On February 28, 2013, India (as part of its 2013-2014 budget) announced that it would increase the excise duty on mobile phones costing more than $36 to 6%, up from the current level of 1%. Forrester believes that this increase will not affect the mobile industry in India very much because:
- Sub-$100 smartphones will trigger new kinds of competition in the market. As high-end mobile phones get more expensive, Forrester predicts that smartphones costing less than $100 will be in much greater demand. Moreover, handset manufacturers will absorb a large portion of the price increase to sustain their sales.
- Explosive mobile Internet growth. With increasing urbanization and improving per capita income, more people will begin to use the Internet, and the use of smartphones will rise quickly. We forecast that the mobile Internet user base in India will grow by more than 30% year-on-year over the next five years.
- Addicted social media youngsters. With more than 61 million Facebook users, India ranks as Facebook’s third-largest audience in the world after the US and Brazil. Half of these users are between 18 and 24 years of age, and the majority of them use their mobile phones to connect to the world.
- Rapid eCommerce growth complementing the mobile sector. Forrester estimates that eCommerce revenues in India will increase more than fivefold by 2016, jumping from US$1.6 billion in 2012 to US$8.8 billion in 2016. Mobile-friendly sites from various players and eCommerce website aggregators will help accelerate mobile Internet adoption.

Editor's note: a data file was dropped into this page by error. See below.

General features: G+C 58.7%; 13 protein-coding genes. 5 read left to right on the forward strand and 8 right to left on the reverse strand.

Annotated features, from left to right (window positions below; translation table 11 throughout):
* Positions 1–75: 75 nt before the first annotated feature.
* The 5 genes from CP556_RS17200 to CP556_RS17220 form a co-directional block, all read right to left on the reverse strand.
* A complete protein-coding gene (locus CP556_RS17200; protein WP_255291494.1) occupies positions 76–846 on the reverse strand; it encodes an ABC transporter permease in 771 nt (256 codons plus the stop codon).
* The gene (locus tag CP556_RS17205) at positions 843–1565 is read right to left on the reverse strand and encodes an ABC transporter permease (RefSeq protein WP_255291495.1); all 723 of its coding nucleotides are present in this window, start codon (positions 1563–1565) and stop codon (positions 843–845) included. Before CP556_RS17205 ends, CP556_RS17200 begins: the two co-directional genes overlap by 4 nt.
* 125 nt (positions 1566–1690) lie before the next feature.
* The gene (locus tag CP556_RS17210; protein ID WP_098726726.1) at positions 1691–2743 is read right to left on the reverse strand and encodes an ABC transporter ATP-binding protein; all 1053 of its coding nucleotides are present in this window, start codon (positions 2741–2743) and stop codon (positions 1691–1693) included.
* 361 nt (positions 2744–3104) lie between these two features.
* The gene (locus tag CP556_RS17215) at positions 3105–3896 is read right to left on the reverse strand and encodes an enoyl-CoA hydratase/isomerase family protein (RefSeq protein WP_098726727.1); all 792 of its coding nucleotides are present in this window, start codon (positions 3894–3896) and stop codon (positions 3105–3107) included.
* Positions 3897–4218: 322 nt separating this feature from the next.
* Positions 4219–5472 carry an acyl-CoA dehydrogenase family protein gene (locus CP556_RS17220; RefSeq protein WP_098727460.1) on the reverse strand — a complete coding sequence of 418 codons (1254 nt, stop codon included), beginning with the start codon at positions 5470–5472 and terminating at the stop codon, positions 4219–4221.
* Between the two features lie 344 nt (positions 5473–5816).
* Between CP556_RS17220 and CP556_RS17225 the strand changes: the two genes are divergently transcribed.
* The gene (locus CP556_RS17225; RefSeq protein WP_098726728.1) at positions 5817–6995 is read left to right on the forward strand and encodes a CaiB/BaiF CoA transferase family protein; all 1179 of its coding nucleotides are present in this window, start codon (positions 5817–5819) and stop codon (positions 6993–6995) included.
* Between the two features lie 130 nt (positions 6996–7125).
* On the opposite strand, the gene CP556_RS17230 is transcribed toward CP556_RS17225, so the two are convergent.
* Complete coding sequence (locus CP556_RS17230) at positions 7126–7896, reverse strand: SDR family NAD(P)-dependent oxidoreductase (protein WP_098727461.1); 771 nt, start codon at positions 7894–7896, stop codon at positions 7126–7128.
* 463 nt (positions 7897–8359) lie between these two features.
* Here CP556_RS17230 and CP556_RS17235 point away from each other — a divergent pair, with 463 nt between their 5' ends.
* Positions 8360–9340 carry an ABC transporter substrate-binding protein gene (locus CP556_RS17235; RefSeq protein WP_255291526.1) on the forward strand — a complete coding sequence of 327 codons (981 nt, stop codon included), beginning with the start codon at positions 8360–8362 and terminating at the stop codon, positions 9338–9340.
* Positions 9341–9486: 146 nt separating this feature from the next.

What It Means For CIOs: Continue to Build Your Mobile Strategy on Systems Of Engagement
Mobile devices are not merely another chapter in the “smaller, faster, cheaper” device story. Today, mobile devices are transferring power to individuals in their moments of action, and mobile experiences built on “systems of engagement” are a trigger point in transforming how organizations serve their employees, customers, and partners. CIOs should focus on building mobile applications that can empower individuals to take the next most likely action, as it will help drive explosive growth in engagement. While developing their mobile strategy, CIOs should keep the following points in mind:
- Mobility investments are highly business-focused. Today, mobility is more a business priority and a challenge for organizations to address; CIOs need to ensure that their mobility investments are driven by business outcomes.
- Mobile initiatives are strategic, not operational. CIOs should view mobility investments as strategic investments that will help their organizations gain competitive edge and improve their top-line growth.
The business case for mobility investments is so appealing that CIOs and their organizations just can’t ignore the mobile channel anymore. Recently, I published a blog post highlighting the fact that Indian CIOs are increasing their mobile software investments. To begin, we believe CIOs and the business should hire a chief mobility officer (CMOO) to create a mobile engagement guide and develop a mobile app architecture blueprint for their organizations.
Dane Anderson and I will be conducting invitation-only CIO mobility roundtables in India in April 2013 (April 17 in New Delhi and April 19 in Mumbai). The theme of the roundtable is “The Mobile Customer Engagement Imperative For Indian CIOs.” If you are interested in attending any of the two roundtables, please drop a note to firstname.lastname@example.org expressing your interest.